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steps of those inconsiderate persons, who, as soon as the marriage rites are celebrated, become remiss in certain engaging things, of which they before had been scrupulously observant. Must not she sink in the esteem of any understanding man, who, by her conduct, seems to say, “I have now obtained my settlement?" and nothing is more calculated to suggest such an idea, than a relaxation of former attention. When a woman abandons herself to sloth and indulgence, when she degenerates from neatness to a disgusting negligence, from industry to indolence, from obligingness to selfishness; when these omissions are continued in, withont any necessary cause, after they have been gently remonstrated against, it is natural for a man of reflection to read this sordid sentiment in his wife's bosom, and for a man of generosity to recoil at the discovery.
She who dreads the entertainment of such an opinion of her in the mind of her husband, must take care to let it have no support from her own conduct. . She knows what is now pleasing to him, by remembering what was formerly so; and he knows how capable she is of giving him pleasure, by recollecting the methods she once took for this purpose, and that they are still practicable. If with the power still in her hands, she is remiss in the act, there is but one inference for him to make; namely, that it is a matter about which she is not so solicitous as she once was.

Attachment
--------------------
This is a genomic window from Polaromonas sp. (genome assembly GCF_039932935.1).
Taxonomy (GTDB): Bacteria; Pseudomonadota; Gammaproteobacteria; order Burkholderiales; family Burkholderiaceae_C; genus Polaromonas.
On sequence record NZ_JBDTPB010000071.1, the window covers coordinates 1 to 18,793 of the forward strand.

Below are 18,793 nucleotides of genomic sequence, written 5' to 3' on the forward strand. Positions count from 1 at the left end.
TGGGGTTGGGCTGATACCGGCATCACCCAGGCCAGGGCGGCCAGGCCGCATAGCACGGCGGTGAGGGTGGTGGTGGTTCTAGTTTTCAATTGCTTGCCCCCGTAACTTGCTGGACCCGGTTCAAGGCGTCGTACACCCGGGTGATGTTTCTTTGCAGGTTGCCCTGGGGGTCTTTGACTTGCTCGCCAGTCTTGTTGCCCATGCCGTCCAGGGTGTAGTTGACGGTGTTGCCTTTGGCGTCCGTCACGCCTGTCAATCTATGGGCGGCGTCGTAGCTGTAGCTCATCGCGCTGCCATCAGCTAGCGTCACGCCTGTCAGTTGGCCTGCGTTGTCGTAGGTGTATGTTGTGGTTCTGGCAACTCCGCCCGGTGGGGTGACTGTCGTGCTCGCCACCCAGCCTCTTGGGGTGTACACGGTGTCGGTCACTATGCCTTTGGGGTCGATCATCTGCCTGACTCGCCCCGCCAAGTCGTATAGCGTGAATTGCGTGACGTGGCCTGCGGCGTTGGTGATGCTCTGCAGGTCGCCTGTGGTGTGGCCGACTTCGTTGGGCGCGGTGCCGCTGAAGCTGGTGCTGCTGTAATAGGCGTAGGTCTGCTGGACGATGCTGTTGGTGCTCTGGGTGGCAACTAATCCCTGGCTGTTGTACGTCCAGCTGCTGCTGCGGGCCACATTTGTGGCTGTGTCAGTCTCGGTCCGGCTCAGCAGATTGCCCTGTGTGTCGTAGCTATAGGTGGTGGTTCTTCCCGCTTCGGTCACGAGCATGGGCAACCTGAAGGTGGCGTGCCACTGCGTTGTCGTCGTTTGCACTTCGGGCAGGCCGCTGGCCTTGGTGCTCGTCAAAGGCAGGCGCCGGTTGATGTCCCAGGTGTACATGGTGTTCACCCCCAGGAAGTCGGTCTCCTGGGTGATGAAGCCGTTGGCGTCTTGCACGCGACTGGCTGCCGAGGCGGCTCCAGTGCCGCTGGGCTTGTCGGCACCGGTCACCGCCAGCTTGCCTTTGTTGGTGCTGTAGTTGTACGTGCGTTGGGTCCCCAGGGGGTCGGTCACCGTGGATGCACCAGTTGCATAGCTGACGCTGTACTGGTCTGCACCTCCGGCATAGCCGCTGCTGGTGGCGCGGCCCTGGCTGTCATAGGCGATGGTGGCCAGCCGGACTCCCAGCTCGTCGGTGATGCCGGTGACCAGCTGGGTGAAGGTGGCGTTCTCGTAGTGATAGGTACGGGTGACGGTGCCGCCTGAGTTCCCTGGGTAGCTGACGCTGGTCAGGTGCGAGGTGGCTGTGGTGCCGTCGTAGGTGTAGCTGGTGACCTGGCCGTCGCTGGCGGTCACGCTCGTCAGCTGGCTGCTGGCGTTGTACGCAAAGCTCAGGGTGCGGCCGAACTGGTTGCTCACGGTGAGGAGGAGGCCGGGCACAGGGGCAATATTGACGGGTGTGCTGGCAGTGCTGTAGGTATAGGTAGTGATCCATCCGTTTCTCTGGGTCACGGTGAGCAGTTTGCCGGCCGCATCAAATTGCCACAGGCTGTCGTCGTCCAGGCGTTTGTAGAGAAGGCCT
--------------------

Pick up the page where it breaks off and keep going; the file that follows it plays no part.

Here I am naturally led to notice a monstrous perversion of character, observed in some of the sex. I have seen a woman negligent of all the duties peculiar to her, and yet tormentingly busy in her husband's immediate province. If a woman would preserve the affections of her husband, let her not only be attentive to him in all the engaging actions which her sex, her situation in the family, and her vows give him a right to expect from her, but let her confine i herself to these.
The disposal of his time or his property, his journeys, his connexions, &c., are things to be regulated by the nature and circumstances of his calling in life: a subject which probably he best understands. I cannot but advise her, therefore, for her own sake as well as his, to leave these things entirely to his management, and to remember that it is her province to soften, to cheer, and to refresh that mind on which the weightiest cares of a family press.*
The unfriendly tendency of such interference in women to the maintenance of mutual affection, is, however, not more manifest, than is that of a supercilious treatment of women. I refer to those ungracious creatures, who never honour the understanding, or contribute to the
* There are cases, indeed, in which the interference of a wife is not only justifiable, but highly commendable. But it is perhaps unnecessary to suggest to the reader, that the intrusion on which the author ani. madverts, is that to which a woman is instigated by a forgetfulness of her proper character.
satisfaction of a wife. For, though not to dictate in a husband's province, may she not be capable of advising? Many a man, wise in his own account, might have been saved from ruin, had he only deliberated with that prudent, thoughtful, and affectionate wife, to whose inquiries he would scarcely vouchsafe an answer, though introduced with all the graces by which a gentle and submissive spirit solicits attention.